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Oneida County Surveys Ice FishingSubmitted: 02/15/2013
Oneida County Surveys Ice Fishing
Story By Shardaa Gray

RHINELANDER - You don't use a boat to ice fish.

So you might not think twice about Aquatic Invasive Species.

Ice fishermen can make the problem worse.

AIS specialists have been out on the frozen lakes taking surveys.

The purpose of this is to see if you're familiar with proper protocol in cleaning off your gear.

"Be aware of what's in the water and be aware of what your actions are," said AIS Ice Fishing Specialist, Chris Hamerla.

"Make sure your not transporting water or live fish from lake to lake. Make sure you're taking time to clean the plants off."

If you don't clean off your gear correctly or transfer water from one lake to the next, there can be bad repercussions for your actions.

The species that transfer from one body of water to the next can take over from other native species.

"If that virus gets in there, and it affects the entire fish population while they're spawning, you could have massive die offs like we've seen out in Lake Michigan in the past." Hamerla said.

The fish that do survive have antibodies so they're able to live, but the next generation of fish might not have the ability to fight off the disease.


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 IN OTHER NEWS

MINOCQUA -
You can help the Oneida County Dive Team by grabbing your goggles and swim cap Saturday (June 23) morning.

Swimmers will launch from Torpy Park for the Minocqua Island Swim Challenge.

The race is one mile long, but people can choose to swim just 400 meters, too.

The water temperature will be about 65 degrees during the race.

"A lot of people will wear wet suits and be very comfortable. I have seen plenty of people go without and have no trouble," says Laura Fuhrman.

Money raised from the race will go to Oneida County's dive team.

They are first responders to water rescue calls.

"We just got our dark vision gear last year through fundraisers like this. It helps us be more efficient and safe," says Assistant Dive Team Leader, Michael Fraley.

You still have time to register in person Friday night from 5:00 p.m. to 7:00 p.m. at Torpy Park.

Click below for more info.

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CHIPPEWA FALLS - A World War II veteran who spent more than a year as a prisoner of war is finally being awarded the Purple Heart.

The Leader-Telegram reports that 94-year-old Max Bergen will receive the medal Friday. The Wisconsin man says he's overwhelmed and stunned by the honor.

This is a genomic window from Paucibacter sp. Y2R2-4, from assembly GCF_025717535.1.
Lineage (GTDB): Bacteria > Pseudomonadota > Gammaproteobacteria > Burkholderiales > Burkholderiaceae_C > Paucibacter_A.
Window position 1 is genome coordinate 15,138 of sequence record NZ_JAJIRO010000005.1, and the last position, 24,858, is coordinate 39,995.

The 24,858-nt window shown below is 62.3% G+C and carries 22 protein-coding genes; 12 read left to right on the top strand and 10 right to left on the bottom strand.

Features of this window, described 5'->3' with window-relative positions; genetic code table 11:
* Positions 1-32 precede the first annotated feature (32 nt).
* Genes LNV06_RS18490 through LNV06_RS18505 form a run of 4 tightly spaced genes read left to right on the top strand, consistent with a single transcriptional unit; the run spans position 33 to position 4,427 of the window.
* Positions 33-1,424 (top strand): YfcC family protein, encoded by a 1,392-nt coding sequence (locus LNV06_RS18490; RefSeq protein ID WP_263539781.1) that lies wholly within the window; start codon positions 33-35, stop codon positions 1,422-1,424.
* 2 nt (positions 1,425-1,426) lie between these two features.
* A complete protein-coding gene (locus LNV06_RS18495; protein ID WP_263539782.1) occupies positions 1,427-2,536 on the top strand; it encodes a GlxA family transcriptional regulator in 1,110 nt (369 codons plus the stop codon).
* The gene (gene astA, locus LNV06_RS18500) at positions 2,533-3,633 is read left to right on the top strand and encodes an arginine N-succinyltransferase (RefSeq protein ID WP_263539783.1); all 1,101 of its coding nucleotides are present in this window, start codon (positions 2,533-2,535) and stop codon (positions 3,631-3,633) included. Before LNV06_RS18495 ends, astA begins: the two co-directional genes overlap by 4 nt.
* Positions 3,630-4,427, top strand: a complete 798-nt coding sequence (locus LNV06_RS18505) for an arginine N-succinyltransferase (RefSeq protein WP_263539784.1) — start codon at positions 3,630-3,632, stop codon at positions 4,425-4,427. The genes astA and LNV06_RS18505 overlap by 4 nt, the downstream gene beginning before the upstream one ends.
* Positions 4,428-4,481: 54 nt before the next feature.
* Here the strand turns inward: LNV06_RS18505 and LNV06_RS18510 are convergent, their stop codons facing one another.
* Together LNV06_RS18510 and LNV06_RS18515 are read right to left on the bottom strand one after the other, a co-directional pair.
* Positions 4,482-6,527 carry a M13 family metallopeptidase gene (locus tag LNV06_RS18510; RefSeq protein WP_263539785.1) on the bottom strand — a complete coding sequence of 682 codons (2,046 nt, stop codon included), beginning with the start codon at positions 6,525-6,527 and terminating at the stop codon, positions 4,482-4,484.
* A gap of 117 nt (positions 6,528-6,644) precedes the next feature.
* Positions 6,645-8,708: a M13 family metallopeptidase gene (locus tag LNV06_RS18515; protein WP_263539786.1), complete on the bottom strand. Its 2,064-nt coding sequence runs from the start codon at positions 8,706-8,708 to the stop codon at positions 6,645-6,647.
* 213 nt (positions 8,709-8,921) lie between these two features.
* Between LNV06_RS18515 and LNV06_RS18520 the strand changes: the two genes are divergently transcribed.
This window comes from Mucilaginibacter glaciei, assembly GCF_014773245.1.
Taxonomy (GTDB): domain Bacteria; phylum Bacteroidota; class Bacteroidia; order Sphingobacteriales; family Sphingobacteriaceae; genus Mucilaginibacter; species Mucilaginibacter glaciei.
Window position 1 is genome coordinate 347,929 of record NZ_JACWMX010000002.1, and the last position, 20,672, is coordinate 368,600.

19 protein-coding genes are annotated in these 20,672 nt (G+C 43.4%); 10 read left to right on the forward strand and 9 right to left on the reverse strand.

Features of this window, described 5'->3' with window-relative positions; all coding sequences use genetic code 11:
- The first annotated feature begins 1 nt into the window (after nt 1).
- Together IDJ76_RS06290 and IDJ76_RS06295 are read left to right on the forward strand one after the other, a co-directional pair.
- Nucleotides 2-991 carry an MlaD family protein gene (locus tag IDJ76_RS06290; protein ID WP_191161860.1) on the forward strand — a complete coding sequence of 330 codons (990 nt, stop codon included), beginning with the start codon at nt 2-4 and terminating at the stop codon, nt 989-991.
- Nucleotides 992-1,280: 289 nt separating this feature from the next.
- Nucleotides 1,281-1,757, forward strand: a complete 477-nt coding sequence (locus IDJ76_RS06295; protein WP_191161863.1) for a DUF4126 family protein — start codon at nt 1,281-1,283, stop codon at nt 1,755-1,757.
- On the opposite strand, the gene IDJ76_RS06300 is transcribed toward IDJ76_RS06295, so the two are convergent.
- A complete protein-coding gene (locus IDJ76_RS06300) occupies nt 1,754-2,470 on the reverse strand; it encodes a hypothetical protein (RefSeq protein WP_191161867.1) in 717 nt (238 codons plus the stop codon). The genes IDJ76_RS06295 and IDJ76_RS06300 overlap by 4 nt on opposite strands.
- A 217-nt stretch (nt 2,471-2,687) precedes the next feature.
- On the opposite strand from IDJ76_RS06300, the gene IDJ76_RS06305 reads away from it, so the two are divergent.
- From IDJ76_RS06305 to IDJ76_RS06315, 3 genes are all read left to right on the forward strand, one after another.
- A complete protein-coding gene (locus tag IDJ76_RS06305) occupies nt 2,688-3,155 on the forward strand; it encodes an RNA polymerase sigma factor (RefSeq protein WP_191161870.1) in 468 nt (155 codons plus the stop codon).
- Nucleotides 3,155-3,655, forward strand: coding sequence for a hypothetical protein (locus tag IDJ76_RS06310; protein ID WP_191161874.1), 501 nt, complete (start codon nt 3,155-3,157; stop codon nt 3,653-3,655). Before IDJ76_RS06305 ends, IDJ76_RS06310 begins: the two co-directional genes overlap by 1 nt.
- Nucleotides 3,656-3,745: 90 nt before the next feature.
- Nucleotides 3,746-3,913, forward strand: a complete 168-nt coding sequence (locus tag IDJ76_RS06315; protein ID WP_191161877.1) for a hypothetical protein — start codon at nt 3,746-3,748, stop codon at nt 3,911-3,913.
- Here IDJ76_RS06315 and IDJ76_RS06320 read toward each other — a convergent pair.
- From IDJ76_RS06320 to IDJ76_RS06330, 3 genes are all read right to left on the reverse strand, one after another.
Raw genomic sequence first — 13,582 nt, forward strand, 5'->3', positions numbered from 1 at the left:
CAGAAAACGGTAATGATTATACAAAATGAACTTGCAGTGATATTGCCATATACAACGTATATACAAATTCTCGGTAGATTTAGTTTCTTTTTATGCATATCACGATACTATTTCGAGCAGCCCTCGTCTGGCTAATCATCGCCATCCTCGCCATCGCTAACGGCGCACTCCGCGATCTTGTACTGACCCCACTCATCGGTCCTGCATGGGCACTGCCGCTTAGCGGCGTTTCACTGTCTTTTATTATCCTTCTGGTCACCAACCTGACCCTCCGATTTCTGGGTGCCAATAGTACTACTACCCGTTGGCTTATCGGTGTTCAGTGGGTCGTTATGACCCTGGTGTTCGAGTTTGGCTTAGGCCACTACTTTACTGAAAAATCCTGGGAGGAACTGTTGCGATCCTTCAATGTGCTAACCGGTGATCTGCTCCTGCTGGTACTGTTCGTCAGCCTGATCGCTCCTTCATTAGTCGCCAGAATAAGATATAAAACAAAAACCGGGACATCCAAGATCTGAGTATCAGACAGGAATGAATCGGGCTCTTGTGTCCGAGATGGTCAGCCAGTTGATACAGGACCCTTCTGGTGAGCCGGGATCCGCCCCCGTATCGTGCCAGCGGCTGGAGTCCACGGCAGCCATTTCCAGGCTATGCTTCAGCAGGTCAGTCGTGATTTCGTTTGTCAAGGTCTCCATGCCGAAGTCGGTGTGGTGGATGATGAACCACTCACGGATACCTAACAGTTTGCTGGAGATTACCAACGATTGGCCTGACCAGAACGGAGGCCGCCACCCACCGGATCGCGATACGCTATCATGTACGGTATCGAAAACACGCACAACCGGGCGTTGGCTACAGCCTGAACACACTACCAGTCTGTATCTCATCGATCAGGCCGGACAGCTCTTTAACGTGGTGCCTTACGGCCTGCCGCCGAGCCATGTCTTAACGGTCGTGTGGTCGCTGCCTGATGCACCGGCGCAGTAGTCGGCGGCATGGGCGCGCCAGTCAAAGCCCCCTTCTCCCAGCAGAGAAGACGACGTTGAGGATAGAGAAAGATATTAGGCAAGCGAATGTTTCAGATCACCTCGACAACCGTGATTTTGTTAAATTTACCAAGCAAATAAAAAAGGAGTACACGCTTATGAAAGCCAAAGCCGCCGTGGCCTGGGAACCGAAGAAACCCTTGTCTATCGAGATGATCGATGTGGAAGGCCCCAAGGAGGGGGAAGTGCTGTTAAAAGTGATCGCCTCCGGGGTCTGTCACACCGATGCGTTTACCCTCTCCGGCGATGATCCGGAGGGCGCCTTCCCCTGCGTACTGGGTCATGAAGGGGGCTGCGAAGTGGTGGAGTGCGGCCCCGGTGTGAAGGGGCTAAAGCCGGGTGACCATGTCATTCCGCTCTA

Bergen was serving on a bomb squadron when he was shot down over Germany in 1944. He was held prisoner at a camp in Austria for 14 months.

Bergen suffered shoulder and ankle wounds in the crash, but he had no paperwork about the injuries because he was immediately taken prisoner. Such documentation is needed for the medal that honors troops injured in combat.

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MADISON - The second Democrat in as many days has dropped out of the race for governor.

State Representative Dana Wachs, of Eau Claire, announced Friday that he is ending his campaign and endorsing Tony Evers.

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MADISON - The Wisconsin Department of Health Services has issued a warning about synthetic marijuana products that have recently sent multiple people to the hospital with severe bleeding.

The state has had seven confirmed hospitalizations caused by the use of the synthetic drug since March.


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MADISON - High school students from Parkland, Florida., visit Wisconsin to advocate for stricter gun control laws and to register young people to vote.

The students from Marjory Stoneman Douglas High School are making three stops in Wisconsin as part of a nationwide March for Our Lives: Road to Change tour. They plan to hold events Friday in Janesville and Madison and on Saturday in Milwaukee.

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PRENTICE - Right now, anyone can walk into the Prentice School District building at just about any time.

There's no buzzer system and the front door mostly stays unlocked.

The district is concerned about security, but says a solution is expensive.

That will all change starting this summer.

Prentice was one of the first districts in Wisconsin to get a state grant for school security. It will install a secure entrance, cameras throughout the school, and a new communication system.

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HOUGHTON - River Valley Bank will accept donations for flood victims in Houghton and the surrounding area. 

Anyone can make a donation online or in person at a River Valley Bank. 

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